Carroll Dale Short

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A Great Barber is a Treasure

By Dale Short

I'm picky about barbers. Always have been.

Even when I was a little kid, I made such a fuss whenever I got my hair cut that several local barbers designated me as a “customer non-grata.” Unfortunately, most of these barbers were my uncles.


When I left college and moved back to Shanghi, Alabama, I got lucky and found a barber not too far away--on Highway 78 just past Graysville. His name was Butch, and he was outstanding. For almost two decades, I would go to nobody else, even if it meant that I would come home from long out-of-town business trips looking like a sheepdog.

To make him even more priceless, Butch also cut my pre-school son's hair for a good while (Donovan basically hated haircuts as much as I did) and never even charged a hazardous-duty fee or filed assault charges, which was way beyond the call of duty.

Then, I took a job at The Birmingham News and we moved to Birmingham. My work schedule there didn't jibe with Butch's, so I looked around for a new barber. I found one just across Red Mountain, who was so close to downtown I could get a haircut on my lunch hour.

His name was Butch. This barber/client relationship rocked along nicely for some 12 years or so, until Butch and his wife moved up North to be nearer their grandchildren.

Bereft of the ideal hair-cutter again, I looked around town and discovered that Butch the First had recently moved his shop from Graysville to just across Red Mountain in Homewood. Serendipity, for sure.

But then, when we moved to Jasper, all bets were off. Butch the First was more than an hour away, and Butch the Second was a full day's drive away--as the crow flies, and with a good tailwind besides.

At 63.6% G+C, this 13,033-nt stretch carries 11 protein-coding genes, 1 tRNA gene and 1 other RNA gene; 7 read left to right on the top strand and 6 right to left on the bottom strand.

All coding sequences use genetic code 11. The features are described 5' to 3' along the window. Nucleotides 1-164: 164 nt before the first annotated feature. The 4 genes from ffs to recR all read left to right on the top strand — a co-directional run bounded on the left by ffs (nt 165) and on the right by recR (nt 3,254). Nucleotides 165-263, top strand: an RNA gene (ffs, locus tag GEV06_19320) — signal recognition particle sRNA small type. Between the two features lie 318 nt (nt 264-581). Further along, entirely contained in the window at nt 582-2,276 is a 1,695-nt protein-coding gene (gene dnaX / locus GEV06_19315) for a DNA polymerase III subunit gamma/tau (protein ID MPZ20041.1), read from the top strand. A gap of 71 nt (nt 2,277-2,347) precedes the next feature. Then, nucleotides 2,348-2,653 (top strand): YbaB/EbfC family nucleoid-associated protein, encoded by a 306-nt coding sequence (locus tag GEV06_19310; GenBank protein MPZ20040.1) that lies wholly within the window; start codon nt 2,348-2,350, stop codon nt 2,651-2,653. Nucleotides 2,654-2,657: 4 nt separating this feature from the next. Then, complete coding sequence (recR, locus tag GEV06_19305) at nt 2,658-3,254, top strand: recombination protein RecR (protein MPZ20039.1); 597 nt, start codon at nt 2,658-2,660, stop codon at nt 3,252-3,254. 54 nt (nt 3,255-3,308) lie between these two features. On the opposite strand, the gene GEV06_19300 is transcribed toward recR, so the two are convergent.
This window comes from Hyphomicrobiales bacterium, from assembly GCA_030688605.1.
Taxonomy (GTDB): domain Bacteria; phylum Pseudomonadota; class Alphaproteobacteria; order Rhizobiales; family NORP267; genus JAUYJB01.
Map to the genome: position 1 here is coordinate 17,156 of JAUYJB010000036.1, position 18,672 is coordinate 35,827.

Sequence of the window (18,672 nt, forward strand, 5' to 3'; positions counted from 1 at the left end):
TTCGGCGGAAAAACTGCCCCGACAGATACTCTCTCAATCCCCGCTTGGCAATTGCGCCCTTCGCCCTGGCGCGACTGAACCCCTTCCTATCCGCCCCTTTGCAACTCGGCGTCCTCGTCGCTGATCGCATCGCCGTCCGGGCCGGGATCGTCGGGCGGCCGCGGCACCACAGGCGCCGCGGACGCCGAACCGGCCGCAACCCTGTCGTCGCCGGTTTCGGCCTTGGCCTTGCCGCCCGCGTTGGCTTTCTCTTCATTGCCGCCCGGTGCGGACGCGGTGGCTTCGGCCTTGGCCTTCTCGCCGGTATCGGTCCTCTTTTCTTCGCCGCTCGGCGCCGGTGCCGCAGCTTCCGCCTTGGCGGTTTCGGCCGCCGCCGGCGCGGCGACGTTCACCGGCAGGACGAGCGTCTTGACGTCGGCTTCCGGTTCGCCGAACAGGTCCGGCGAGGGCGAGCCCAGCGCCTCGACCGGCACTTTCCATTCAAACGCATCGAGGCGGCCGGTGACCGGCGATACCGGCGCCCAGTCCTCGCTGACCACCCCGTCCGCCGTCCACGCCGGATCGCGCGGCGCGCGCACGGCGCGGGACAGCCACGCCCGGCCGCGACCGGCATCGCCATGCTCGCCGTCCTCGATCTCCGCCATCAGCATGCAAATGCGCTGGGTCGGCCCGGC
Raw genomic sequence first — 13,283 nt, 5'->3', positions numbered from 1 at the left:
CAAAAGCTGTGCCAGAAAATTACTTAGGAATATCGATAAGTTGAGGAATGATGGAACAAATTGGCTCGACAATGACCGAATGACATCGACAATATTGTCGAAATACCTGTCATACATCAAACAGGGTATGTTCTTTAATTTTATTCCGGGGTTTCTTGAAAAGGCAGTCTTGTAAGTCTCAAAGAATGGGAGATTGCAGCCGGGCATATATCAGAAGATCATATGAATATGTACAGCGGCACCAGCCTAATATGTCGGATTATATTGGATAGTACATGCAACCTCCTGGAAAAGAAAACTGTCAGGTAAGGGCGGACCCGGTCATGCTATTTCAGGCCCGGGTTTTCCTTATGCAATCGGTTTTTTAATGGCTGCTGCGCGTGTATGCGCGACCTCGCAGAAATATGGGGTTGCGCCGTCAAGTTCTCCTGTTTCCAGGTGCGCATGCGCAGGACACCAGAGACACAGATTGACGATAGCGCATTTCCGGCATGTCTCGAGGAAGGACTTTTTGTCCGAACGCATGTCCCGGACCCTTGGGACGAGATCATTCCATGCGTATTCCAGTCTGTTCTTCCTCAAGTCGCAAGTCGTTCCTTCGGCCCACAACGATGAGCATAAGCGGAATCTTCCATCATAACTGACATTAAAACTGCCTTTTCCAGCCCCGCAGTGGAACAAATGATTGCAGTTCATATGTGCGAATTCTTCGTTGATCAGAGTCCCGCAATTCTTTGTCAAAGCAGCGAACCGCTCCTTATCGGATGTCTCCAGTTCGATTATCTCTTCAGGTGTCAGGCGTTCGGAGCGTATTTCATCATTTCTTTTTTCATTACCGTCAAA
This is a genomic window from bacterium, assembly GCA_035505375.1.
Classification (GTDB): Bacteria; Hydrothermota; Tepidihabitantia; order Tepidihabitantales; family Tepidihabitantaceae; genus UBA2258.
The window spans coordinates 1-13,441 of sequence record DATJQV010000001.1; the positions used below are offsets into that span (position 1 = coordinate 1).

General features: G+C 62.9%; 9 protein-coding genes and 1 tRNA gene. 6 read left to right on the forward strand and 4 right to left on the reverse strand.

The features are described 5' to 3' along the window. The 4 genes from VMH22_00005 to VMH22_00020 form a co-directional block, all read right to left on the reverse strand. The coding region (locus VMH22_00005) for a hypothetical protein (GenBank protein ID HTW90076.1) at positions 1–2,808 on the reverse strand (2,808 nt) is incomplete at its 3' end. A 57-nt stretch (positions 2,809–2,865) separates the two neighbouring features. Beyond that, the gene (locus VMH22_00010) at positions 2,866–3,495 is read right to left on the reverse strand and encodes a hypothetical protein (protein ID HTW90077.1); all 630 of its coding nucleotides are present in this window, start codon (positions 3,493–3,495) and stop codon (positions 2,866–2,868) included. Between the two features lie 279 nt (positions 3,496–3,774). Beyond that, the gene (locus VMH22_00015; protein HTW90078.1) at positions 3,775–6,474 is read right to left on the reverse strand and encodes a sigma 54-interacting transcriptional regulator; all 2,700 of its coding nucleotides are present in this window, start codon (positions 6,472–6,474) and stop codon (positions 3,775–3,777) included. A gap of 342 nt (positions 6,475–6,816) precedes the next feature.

I despondently and half-heartedly scouted around Jasper for barbers, up until the point that somebody in a shopping center mistook me for Ted Kaczynski, and I realized that something had to give.

Fortunately, that was also the day I saw the sign for Steve Earnest's Barber Shop, on Old 78 out near Union Chapel, and decided to roll the dice, hair-wise. The choice turned out to be fortuitous, to say the least.

I suspected that I had found a kindred spirit when Steve told me, “I don't do any of these new, fancy cuts. My philosophy is, if you've got something on your head and you don't want it there, I can sure enough take it off.”

And just as a bonus, his barber shop is partly a historical museum. The walls are covered with framed pictures from Walker County's past century, and he's adding new ones regularly.

He enjoys riding a motorcycle as much I did, before I got too old.
And he's as amazed as I am, about how quickly computers have taken over the world: “I tell you one thing,” Steve says, “I'm just thankful the little son-of-a-guns can't cut hair.”

If his name was Butch, he'd be perfect. But he's doggoned good.

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